Retail firms rely heavily on pricing policies to maximize their revenue, raising and lowering prices as they reassess customer demand or in response to external factors such as big swings in the economy or new competition.
But price changes are costly. To advertise new prices, a clothing retailer may need to republish and redistribute its catalog. Some states have consumer protection laws that require retailers to label individual units for sale, making the cost of paying staff to relabel products substantial, especially for retailers that carry a large number and variety of products. In a grocery store, for example, the cost of repricing may include relabeling individual units, staff supervision and correcting errors; the total cost can amount to 35 percent of a store’s net annual profit margins. Far-reaching price changes that require greater managerial attention and resources can further inflate costs.
Retailers must weigh the cost of relabeling against the expected increase in revenue when considering whether to reprice. In practice, firms tend to resist frequent price changes because of associated costs. But sometimes the retail environment demands it.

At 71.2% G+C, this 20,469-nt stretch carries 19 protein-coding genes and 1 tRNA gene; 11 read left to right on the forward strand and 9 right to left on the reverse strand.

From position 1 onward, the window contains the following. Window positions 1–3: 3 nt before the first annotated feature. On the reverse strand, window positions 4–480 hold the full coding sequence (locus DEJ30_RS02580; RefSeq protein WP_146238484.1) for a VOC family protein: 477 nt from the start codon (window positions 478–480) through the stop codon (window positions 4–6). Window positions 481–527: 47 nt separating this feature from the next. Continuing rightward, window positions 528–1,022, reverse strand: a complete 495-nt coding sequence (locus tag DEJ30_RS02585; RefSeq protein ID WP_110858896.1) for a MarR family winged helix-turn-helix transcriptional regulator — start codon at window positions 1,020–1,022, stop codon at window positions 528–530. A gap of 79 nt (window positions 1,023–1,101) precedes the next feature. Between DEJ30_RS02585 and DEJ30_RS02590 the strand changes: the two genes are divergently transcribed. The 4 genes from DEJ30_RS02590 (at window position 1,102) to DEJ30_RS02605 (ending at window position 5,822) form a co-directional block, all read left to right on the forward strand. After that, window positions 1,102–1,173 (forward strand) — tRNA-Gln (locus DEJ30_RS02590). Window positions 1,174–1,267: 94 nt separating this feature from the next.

While many quantitative methods for pricing exist and are built into retail software packages, these models often call for frequent price adjustments but ignore the costs of making such adjustments.
Professor Alp Muharremoglu worked with Sabri Çelik of Columbia University and Sergei Savin of Wharton to create a better model for price changes, accounting for fixed costs, such as advertising, and variable costs, such as those that depend on the amount of inventory on hand.
The researchers created two models. The first is a dynamic model that reflects the complex considerations of price changes and sometimes results in making counterintuitive recommendations. For example, it may be profitable to lower a price when inventory for an item decreases by 20 percent but more profitable to raise the price again later if inventory drops by an additional 20 percent.
The researchers then created a second model that offers a pared down calculation for optimal price changes. The researchers recommend using this simplified version even when it might appear that the complex version provides a more accurate recommendation, because implementing a less precise but more streamlined change may offset the cost or effort of using the more complex model.